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Question
Is this right? The bodhisattva practicing to realize enlightenment vows not to attain enlightenment until al sentient beings are enlightened.    Also sometimes in prayers it is said that "We request you not to enter para-nibbana so you can continue to help sentient beings". Please explain what para-nibbana is and why this enlightened person can't be of help. Thanks.

Answer
Dear Tom,
The concept of parinirvana belongs to the sutra division of Buddhism, and in particular is something talked about in the "small vehicle".

The basic idea is this:
"Nirvana" itself just means that something has stopped. When somebody has stopped their craving, anger, stupidity and so on, they have stopped the causes of suffering for themselves. They no longer *have* to be reborn, as they have gone beyond the cycle of suffering. But they are still alive, they can teach, they can set an example, and so forth. The presumption made in this division of Buddhism is that when such a person (probably somebody called an "arhat") comes to the end of their bodily life, they may perfectly well enter "parinirvana" (you might loosely say super-nirvana). And that is that no more rebirth, no more teaching, no more nothing. It is important to stress at this point that this is not simply an "extinction". It is taught that worrying about the question of whether such people continue to exist or not in any sense after death is a waste of time.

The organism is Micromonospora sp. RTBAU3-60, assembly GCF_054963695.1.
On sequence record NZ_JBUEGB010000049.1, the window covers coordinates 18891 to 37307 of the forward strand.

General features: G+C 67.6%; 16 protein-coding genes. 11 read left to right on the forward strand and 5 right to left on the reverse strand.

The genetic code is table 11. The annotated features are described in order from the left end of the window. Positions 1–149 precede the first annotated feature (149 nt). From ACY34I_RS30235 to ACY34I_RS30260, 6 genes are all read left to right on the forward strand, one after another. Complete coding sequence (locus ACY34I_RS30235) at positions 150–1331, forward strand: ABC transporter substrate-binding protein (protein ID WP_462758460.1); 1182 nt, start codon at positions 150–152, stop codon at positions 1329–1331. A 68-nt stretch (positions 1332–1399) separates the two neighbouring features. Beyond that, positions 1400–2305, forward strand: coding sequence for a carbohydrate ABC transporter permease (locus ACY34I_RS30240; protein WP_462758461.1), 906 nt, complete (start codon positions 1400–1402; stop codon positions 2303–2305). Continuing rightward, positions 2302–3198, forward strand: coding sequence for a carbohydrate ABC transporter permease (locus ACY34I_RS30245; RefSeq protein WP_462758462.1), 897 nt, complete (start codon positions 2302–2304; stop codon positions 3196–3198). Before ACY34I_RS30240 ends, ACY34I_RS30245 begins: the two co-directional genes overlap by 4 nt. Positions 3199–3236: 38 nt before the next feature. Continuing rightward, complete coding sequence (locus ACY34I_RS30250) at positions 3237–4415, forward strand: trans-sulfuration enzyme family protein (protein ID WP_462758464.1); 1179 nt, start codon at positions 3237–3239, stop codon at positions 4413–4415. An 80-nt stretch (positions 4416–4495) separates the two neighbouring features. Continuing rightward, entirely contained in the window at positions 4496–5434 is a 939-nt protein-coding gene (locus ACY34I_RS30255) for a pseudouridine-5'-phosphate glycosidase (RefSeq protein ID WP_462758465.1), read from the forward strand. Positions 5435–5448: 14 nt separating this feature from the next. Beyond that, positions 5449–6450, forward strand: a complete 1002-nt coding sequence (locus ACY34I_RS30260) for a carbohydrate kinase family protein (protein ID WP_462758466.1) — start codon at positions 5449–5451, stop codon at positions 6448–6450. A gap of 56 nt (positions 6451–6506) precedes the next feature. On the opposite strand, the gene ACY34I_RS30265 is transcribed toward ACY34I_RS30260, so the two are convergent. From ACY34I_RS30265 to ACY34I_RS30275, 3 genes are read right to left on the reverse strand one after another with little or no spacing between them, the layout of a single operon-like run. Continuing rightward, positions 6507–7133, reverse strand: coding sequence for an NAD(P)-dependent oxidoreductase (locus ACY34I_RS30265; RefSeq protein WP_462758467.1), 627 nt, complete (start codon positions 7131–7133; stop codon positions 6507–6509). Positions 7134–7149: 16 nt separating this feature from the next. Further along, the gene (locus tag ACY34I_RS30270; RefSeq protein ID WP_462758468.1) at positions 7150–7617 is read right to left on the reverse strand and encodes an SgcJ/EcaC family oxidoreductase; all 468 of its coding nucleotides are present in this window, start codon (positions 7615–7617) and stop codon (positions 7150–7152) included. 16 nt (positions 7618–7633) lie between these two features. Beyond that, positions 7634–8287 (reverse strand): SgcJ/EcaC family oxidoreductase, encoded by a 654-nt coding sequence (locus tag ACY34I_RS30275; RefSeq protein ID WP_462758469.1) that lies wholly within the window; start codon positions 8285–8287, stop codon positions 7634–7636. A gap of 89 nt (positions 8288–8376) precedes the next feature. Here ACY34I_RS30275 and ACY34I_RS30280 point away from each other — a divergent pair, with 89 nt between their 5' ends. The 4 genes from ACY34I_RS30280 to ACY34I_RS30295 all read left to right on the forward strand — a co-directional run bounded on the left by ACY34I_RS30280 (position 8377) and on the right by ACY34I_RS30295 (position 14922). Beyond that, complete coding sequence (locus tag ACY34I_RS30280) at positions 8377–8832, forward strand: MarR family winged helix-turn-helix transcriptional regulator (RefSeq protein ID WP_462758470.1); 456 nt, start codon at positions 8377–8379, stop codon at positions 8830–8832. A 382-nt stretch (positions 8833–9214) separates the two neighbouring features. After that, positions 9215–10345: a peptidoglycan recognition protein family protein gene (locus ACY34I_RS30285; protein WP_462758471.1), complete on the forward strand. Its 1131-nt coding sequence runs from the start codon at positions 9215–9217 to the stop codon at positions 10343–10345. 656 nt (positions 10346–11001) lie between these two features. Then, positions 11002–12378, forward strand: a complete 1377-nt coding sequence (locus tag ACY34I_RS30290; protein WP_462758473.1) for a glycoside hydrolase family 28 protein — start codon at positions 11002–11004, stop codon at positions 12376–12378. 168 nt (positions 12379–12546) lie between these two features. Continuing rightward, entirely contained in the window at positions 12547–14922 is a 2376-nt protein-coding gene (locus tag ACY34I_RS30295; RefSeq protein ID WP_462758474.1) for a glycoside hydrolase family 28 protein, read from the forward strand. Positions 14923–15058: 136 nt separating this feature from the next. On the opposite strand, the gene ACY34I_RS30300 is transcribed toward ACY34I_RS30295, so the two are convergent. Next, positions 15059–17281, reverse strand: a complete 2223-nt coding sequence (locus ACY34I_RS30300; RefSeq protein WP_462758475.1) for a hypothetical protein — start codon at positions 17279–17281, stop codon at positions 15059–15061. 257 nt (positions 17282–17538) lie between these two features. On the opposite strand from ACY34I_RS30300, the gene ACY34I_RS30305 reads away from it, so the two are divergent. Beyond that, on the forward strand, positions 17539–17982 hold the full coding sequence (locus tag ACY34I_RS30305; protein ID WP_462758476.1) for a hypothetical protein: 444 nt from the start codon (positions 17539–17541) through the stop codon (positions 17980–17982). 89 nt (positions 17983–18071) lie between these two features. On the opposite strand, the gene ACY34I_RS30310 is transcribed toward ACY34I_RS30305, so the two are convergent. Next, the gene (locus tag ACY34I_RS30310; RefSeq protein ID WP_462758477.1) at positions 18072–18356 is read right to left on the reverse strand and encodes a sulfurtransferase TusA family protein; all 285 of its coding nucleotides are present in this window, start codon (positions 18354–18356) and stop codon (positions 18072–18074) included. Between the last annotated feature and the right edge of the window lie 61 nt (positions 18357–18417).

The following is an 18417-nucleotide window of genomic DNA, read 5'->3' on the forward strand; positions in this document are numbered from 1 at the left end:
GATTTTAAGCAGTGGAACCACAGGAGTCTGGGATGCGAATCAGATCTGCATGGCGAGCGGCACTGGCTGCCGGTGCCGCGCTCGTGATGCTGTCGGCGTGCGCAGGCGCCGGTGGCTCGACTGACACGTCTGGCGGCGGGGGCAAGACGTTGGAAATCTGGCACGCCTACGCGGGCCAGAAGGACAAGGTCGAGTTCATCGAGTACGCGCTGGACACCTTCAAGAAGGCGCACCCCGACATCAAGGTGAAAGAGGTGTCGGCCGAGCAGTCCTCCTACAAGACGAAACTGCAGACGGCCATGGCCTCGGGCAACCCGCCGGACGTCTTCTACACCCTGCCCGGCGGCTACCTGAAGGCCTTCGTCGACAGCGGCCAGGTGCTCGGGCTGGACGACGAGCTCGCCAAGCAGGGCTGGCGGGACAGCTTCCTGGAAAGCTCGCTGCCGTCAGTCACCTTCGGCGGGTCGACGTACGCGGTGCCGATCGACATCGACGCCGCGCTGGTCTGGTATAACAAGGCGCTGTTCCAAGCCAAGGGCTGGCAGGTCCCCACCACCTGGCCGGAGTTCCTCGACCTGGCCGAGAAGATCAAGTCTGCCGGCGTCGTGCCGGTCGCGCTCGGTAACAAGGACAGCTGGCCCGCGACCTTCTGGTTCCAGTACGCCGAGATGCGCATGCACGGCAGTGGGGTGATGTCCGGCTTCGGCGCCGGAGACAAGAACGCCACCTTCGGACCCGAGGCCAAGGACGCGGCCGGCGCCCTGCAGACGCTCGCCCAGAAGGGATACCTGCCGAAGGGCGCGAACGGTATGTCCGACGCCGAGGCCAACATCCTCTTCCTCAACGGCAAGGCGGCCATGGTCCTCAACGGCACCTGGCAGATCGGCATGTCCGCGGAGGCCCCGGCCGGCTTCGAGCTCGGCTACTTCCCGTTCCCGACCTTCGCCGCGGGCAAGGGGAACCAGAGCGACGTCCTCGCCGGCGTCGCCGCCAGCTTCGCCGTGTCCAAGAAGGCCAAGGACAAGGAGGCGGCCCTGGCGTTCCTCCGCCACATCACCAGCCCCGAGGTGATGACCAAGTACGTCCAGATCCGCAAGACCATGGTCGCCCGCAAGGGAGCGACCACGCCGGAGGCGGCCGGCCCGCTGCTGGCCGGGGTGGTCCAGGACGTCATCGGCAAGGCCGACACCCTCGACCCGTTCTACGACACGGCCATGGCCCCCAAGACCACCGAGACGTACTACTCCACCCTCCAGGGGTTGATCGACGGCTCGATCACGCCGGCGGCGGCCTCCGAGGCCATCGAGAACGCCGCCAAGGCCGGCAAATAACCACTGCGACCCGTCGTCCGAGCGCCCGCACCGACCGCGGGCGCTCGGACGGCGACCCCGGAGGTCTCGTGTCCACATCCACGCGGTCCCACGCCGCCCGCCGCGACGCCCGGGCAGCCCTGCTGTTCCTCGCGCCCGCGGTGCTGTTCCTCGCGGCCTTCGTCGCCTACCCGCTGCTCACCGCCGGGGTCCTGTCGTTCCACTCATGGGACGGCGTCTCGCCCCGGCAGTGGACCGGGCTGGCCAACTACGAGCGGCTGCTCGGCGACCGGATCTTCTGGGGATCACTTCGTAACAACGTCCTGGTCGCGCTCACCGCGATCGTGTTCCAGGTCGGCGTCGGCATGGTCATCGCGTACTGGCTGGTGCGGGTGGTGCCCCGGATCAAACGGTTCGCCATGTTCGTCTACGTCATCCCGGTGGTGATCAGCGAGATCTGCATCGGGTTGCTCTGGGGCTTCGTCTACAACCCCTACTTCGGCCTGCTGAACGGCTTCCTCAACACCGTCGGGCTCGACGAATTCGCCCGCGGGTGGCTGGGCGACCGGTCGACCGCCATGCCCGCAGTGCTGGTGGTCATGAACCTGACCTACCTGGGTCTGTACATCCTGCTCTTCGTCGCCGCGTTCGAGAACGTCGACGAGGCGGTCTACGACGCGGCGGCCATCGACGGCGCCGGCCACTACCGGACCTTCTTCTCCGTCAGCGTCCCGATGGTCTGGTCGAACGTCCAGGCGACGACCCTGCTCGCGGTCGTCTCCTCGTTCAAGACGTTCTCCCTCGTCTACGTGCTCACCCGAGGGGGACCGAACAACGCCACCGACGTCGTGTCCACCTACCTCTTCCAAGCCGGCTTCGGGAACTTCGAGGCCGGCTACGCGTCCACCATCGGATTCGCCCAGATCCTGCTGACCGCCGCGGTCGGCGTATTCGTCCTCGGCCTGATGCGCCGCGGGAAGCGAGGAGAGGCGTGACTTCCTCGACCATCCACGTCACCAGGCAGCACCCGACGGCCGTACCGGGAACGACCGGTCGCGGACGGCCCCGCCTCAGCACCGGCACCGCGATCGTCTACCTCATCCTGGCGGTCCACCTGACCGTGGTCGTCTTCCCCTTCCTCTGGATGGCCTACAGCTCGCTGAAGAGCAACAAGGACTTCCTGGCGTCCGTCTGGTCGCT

But although I have said that it is not exactly an extinction, it is obviously a little bit like one, and in other branches of autism it is taught that this is in fact an illusion. Such a person may rest in that kind of released state for many ages, but eventually will wake up and will move forwards towards a fuller kind of Buddhahood in which they work compassionately for the happiness (enlightenment, if you like) of other beings.

Does that help?

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Alex Wilding

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I have practiced and studied Tibetan Buddhism in the Kagyu and Nyingma traditions since the early 1970s, and have a good knowledge of theory, history and of the struggles of trying to practice the teachings, including meditation, while leading a normal, modern life. I am also available to provide background information for journalists.

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I have been a practitioner since the early 1970s; have run a small Buddhist centre in the English Midlands and was vice-president of Kagyu Benchen Ling e.V. in Germany, for whom I managed three large Buddhist summer-camps. More importantly, I maintain a habit of personal practice. I am the "owner" of the Kagyu list at Yahoo.

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